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Post  windrider1967 on 3/12/2011, 2:00 pm

Seems like there may be quite a few of us out there who, in addition to cultivated gardens, also harvest and use wild edibles and medicinals as well. I think that the two go very well hand in hand and that the "gardener" is more apt to see a plant as useful than just as a weed. Figured we could use a place to discuss/show off our favorite wild harvests. Pics appreciated and REMEMBER - if you are not 100% positive what a plant is do not eat or use without verification.

See discussion on http://squarefoot.forumotion.com/t2749-weed-or-surprise-good-thing-plant-id-please#47593 for the thread that spawned this one. Some good info already entered.

My first offering would be the "curb appeal nightmare" - dandelion. Most ppl don't realize that dandelion isn't native to North America and was brought by early colonists as a food source. Leaves are great in a salad, and dandelion jelly is super smooth and good. And then there is always dandelion wine!!! Just make sure that you harvest in virgin areas - no insecticides or herbacides, and at least 100 ft back from heavily traveled roads.
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Post  windrider1967 on 3/13/2011, 9:28 am

K guess it is just me LOL - ah well as MIL is a certified herbalogist/herbalist I will throw up another of the family favorite edibles. Today's topic girls and boys is ....... GREEN BRIER

A nifty little vining plant that is native to most of zone 7 and south, green brier is a great add in to salads or just as a snack. It is vitamin packed and best when the leaves are young and tender. Most easily identified by heart shaped leaves that are a very light green, with a waxy gloss to them,it has a tart crisp taste.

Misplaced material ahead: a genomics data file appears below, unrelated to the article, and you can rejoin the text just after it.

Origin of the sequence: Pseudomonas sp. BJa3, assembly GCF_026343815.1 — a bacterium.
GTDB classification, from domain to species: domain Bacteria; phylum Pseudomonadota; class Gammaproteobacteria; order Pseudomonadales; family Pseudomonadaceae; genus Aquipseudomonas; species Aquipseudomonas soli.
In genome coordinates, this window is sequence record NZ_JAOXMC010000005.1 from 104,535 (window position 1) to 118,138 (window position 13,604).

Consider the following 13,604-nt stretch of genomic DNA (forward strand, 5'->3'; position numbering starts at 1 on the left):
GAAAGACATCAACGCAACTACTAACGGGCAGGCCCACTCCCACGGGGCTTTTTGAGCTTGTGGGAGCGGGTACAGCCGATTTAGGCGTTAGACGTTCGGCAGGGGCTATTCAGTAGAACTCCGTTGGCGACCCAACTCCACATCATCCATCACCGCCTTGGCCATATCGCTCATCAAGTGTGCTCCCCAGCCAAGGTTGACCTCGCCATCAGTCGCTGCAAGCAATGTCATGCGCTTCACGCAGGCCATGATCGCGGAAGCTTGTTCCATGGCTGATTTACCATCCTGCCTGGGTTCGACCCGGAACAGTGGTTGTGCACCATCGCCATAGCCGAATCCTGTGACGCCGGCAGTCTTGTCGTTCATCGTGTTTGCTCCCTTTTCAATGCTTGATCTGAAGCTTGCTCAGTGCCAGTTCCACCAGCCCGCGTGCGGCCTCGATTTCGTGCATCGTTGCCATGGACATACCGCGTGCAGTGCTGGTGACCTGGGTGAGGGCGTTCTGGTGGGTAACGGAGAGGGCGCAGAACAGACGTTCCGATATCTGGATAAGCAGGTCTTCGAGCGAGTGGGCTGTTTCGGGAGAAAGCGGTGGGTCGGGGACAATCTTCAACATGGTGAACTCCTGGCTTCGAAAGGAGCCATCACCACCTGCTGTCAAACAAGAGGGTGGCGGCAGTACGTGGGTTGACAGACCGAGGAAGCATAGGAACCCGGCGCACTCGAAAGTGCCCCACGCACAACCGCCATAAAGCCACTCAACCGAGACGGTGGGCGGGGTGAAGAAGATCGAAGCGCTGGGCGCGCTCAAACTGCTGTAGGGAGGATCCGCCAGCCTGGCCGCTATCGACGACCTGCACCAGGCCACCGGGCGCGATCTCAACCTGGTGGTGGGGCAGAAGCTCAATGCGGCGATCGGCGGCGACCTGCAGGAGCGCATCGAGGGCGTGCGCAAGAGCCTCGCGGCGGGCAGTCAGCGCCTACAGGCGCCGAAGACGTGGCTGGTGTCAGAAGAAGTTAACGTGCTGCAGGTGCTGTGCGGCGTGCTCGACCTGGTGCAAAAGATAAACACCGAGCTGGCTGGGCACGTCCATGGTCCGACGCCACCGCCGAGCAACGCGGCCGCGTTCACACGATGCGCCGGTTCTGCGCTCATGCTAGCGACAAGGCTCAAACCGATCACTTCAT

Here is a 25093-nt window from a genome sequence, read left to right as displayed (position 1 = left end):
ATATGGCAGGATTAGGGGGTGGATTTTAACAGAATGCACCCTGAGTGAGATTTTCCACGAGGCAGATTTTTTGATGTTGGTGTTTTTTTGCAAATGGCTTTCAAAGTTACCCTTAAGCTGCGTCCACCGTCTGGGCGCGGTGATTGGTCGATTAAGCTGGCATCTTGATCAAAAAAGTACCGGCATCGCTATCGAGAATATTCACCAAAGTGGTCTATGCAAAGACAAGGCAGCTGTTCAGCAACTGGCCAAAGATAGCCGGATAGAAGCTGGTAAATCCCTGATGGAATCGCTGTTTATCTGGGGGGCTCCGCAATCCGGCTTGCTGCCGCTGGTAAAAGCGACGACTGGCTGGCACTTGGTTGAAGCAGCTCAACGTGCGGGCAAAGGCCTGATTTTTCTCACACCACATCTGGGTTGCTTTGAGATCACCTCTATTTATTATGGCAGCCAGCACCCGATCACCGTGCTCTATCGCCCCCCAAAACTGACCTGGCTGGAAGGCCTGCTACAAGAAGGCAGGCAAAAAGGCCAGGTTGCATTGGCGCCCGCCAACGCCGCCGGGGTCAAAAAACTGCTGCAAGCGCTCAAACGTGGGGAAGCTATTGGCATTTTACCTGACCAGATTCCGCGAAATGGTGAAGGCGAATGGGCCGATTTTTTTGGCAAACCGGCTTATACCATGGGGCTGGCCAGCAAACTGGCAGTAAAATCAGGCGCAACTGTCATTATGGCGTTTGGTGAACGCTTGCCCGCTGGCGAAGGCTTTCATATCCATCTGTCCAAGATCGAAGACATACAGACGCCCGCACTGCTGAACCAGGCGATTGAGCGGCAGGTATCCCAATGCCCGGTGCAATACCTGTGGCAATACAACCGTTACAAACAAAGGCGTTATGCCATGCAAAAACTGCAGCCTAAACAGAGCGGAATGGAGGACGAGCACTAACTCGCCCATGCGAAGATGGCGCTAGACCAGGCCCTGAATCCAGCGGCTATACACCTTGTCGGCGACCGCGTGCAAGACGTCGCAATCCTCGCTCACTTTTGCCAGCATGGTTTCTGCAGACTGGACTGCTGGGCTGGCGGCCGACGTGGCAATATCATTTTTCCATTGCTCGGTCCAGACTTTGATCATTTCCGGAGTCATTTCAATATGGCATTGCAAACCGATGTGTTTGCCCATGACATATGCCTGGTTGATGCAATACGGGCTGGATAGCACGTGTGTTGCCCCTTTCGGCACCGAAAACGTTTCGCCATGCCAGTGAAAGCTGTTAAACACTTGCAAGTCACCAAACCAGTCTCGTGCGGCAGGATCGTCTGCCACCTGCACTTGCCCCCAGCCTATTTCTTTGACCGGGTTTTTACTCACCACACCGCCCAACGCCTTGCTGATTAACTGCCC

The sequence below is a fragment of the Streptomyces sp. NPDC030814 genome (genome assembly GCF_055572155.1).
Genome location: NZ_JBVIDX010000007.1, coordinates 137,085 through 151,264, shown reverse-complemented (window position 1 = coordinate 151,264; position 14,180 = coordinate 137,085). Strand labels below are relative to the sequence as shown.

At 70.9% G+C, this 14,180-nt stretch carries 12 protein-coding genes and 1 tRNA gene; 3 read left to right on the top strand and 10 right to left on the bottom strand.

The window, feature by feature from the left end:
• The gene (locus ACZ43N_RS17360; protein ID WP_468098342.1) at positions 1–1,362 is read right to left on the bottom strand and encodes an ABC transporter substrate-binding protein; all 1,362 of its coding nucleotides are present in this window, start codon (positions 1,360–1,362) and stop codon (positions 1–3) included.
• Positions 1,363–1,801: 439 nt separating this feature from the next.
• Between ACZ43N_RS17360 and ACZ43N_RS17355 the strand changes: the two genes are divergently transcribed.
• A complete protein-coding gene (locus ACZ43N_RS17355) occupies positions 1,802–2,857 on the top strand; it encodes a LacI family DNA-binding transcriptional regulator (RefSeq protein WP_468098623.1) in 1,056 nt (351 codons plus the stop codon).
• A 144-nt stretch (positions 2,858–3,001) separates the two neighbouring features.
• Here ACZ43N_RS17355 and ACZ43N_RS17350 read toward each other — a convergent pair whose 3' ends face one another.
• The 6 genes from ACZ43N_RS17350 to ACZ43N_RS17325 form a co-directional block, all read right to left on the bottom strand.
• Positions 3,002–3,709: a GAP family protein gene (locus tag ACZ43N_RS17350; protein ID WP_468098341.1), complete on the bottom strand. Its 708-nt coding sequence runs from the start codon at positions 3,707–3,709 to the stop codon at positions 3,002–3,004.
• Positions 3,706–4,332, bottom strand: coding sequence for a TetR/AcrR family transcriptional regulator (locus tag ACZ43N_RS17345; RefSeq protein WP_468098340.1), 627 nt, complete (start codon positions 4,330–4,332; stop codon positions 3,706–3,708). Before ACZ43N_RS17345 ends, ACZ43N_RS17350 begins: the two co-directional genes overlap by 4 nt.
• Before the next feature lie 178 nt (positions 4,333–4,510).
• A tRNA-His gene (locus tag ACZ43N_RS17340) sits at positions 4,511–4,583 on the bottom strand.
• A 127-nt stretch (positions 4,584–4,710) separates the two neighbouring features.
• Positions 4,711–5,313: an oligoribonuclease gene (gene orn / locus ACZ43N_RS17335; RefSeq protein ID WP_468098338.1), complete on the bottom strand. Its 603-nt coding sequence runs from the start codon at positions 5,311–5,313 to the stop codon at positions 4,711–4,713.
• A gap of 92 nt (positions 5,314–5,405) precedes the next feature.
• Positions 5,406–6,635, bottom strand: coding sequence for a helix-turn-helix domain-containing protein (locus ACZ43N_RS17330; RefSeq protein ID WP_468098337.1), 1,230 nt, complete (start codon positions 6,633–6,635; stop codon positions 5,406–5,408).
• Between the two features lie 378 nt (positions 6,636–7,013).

As always - be sure what you are picking. Any questions shoot a pic here and someone may be able to help verify.

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Post  camprn on 3/13/2011, 10:14 am

I am watching this thread! Very Happy
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Post  Lavender Debs on 3/13/2011, 11:23 am

I'm into this too, I was just worried that if it was not about SFG it might be cut off.

Dandelions: Have you actually made wine from these? I was thinking about making a batch this year. I've never even heard of jelly but now you have me going! Got a link to your recipe?

They are so high in iron. I like to get spring leaves (before they flower seems best) to chop and add to hot rice with chives. They go down easy that way. Spring is also a good time to harvest and tincture the root. It is nourishing to the liver and digestive system. A few drops (10 to 20) in a small glass of water is almost as good as beano, good for digestion, healing to the liver and some say it helps in the battle against kidney stones. The flowers are supposed to help normalize hypertension (something I have written in my herbal but had forgotten about.) My notes also say that it gives plant hormones to ease a woman into the change. I had forgotten about that part too. Some of this information must have come from Susan Weed. I was reading her when I was in my 40’s



Deborah….who is into gathering nettles when it is dry enough out.
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Post  windrider1967 on 3/13/2011, 1:03 pm

@Lavender Debs wrote:I'm into this too, I was just worried that if it was not about SFG it might be cut off.

Dandelions: Have you actually made wine from these? I was thinking about making a batch this year. I've never even heard of jelly but now you have me going! Got a link to your recipe?

I figured it's no more off topic than some of the discussions that we get into. Hence the "out of the box" forum area.

Dandelion Jelly - from MILs "Cooking Wild Foods the American Indian Way" cookbook

2 cups packed Dandelion Blossoms
5 cups water
2 tablespoons lemon juice
1 package powdered pectin
5 1/2 cups sugar

Bring Water and dandelion blossoms to a boil. Reduce heat and simmer 4 minutes or until water is a golden yellow. Strain blossoms out. In clean pot bring dandelion liquid, pectin and lemon juice to a full boil. Add sugar all at once and return to a boil, continue to cook for a minute or two more. Fill canning jars while hot and seal.